At first, I wasn't sure about the separation of church and state aspect, but I think the program's been well designed and vetted for that. The campus officials are basically going where they know the parents and kids will be on Sunday. This is a vast improvement over hoping our African-American potential students will just happen to drop by and apply.

Apparently, CSU Super Sunday is trending in the right direction. Many CSU programs don't last five years. Participants have an initial burst of enthusiasm and then fade away. This one seems to have legs. There's also a nascent outgrowth event, CSU Super Saturday, which was added at CSU Dominguez Hills last August.

Monday, February 15, 2010

Sorry pursuits: On attention, multitasking, reading and writing

"I cannot imagine a sorrier pursuit than struggling for years to write a book that attempts to appeal to people who do not read in the first place."
--Annie Dillard

I rarely read the fiction of Dillard or many of the literary/general fiction writers. But I know they're there, and appreciate that they prop up a significant part of the reading universe. (Otherwise, it would be turtles all the way down, right?) I like to discover what they have to impart about writing through their unique lenses. So I was curious about Dillard's 1989 book, The Writing Life. It was written before the Web, before cell phones and smart devices were ubiquitous, before the short burst multicasts of Facebook or Twitter or Google Buzz or...

The quote at the top of this post leapt off the page and wouldn't go away, so I tucked it away for eventual use in my campus e-mail's rotating sigline. It came to mind yesterday as I discussed worldly matters with my friend over at Sea Mist. We found we were in substantial agreement on many things, including the apparent foreshortening of the human attention span, and the change in what used to be called "common courtesy" in face-to-face encounters of all kinds. Attention span and courtesy have both seemed to suffer with the siren's call of distracting hip devices (hip in any sense of the word you like).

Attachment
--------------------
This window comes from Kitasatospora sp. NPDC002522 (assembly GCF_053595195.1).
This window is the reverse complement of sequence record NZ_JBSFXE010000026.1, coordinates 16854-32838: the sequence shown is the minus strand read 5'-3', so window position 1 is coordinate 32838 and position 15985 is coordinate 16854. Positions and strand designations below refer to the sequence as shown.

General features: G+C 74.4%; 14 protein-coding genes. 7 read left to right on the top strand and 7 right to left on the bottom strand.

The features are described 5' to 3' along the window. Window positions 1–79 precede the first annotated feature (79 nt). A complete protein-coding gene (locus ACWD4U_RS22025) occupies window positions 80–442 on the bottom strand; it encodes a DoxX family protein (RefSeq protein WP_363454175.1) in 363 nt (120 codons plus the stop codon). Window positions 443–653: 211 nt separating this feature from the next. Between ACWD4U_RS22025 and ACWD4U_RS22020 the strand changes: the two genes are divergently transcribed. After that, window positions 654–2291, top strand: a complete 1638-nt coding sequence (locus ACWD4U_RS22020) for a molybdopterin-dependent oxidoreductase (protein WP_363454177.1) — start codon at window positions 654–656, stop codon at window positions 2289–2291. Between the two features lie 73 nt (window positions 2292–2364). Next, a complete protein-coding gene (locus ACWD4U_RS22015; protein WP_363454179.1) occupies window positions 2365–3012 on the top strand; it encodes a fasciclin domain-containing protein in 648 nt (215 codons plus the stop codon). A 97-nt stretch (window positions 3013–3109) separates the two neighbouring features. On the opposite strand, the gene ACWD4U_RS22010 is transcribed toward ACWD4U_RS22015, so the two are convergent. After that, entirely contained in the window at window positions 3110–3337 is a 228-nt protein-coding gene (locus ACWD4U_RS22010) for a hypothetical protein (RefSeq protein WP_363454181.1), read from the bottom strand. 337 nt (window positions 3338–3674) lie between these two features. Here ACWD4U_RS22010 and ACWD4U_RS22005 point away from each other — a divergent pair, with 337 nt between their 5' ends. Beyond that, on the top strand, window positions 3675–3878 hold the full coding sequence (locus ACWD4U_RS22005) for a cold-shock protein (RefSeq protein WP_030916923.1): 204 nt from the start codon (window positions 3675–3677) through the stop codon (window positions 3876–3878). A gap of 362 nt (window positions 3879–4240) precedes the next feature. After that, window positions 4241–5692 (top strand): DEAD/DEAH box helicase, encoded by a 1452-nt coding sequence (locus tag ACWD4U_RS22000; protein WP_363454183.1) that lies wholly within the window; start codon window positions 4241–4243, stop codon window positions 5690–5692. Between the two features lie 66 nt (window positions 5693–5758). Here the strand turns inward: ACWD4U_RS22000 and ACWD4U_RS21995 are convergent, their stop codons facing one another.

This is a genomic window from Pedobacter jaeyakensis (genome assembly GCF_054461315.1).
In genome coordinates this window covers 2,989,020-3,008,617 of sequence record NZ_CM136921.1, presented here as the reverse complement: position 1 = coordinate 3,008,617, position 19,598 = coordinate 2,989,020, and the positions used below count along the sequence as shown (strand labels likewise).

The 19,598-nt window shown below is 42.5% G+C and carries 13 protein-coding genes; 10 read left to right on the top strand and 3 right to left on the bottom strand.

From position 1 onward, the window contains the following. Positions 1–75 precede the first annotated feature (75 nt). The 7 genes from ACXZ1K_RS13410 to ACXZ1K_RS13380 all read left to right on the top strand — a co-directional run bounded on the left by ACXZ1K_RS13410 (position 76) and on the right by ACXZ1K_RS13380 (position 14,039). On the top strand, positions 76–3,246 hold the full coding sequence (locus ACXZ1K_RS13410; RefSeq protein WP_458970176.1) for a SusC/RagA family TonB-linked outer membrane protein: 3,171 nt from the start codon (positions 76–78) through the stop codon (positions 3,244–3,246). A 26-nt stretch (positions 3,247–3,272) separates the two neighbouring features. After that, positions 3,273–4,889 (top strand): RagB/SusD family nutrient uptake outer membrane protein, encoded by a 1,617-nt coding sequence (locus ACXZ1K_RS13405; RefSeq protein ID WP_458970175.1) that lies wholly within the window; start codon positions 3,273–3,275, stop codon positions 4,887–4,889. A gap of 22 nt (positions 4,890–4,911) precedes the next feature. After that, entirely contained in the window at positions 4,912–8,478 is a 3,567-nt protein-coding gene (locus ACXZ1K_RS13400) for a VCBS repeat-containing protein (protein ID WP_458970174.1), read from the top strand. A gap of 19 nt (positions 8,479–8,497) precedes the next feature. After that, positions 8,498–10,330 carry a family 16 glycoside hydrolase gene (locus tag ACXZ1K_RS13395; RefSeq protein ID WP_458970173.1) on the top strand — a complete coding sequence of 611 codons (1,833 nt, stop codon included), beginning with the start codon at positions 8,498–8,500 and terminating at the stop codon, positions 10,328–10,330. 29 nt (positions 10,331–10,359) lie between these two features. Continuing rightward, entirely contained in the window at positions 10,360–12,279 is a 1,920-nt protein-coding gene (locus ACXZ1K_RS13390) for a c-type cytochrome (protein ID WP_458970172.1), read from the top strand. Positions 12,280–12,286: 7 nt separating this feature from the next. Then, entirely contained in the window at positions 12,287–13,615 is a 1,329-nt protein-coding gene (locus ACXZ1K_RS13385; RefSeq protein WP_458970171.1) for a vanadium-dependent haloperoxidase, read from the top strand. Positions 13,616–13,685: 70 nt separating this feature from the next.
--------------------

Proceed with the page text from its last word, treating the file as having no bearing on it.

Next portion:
For now, I'd like to consider that aspect of attention that includes the ability to understand or make an extended argument-- for example, to be able to absorb ideas that take more than a screen's worth of real estate to express.

Is this a problem for you? If so, why? If not, why not?

Wednesday, February 10, 2010

Why I hate the Confederacy, Part III: Literacy tests

Hat tip to JJP for spotting this Rachel Maddow segment on the Tea Party's fervor for good old-fashioned Southern-American values such as "literacy tests."

The first half of the segment has a tolerable if brief intro to the concept of literacy tests and why they were in place from Jim Crow up through the passage of the Civil Rights Act of 1964 and the Voting Rights Act of 1965. It also shows Tom Tancredo (former Rep.-CO congressman) foaming at the mouth, or just slavering over fond memories of the old days when you didn't have to let minorities vote if you could selectively screen them out and keep white voters in.

Although elsewhere online this seems to be "Dump on Charles Ogletree Week," I am OK with his comments in the second half of the Maddow segment. Take 10% off the top for typical Maddow-interviewee banter and it's all right. He correctly states that Maddow's intro understated the real history. (She has to keep her show on the air, after all.)

Visit for breaking news, world news, and news about the economy

I can see the pros and cons of this scholarship

Historically, the civil rights movement has sought out white allies, says Kenneth Nunn, a law professor at the University of Florida who teaches a course in African-American history and the law. “We have all understood that nothing is going to change in America unless the majority feels it is the right thing to do,” says Professor Nunn.

One reason the Oregon group can undertake this initiative, he says, is because they are a private group. “When you are talking about public institutions, it’s very difficult to do anything that is racially targeted,” he says.

Oregon civil rights group offers scholarships to white students
The Oregon League of Minority Voters is trying a new civil rights tactic: offering scholarships to white students to take classes in race relations.
By Michael B. Farrell Staff writer
posted February 9, 2010 at 7:21 pm EST San Francisco —

In a unique twist to the notion of using educational scholarships to improve minority representation, an Oregon civil rights group says it will offer a $2,000 scholarship to encourage white college students to pursue studies in race relations. The initiative by the Oregon League of Minority Voters, a nonprofit, nonpartisan group based in Portland, Ore., may well be the first of its kind. College scholarships have long been seen as a vehicle – albeit a controversial one – for improving the condition of minorities, but this appears to be the first time that white students have been singled out for assistance in the name of promoting civil rights.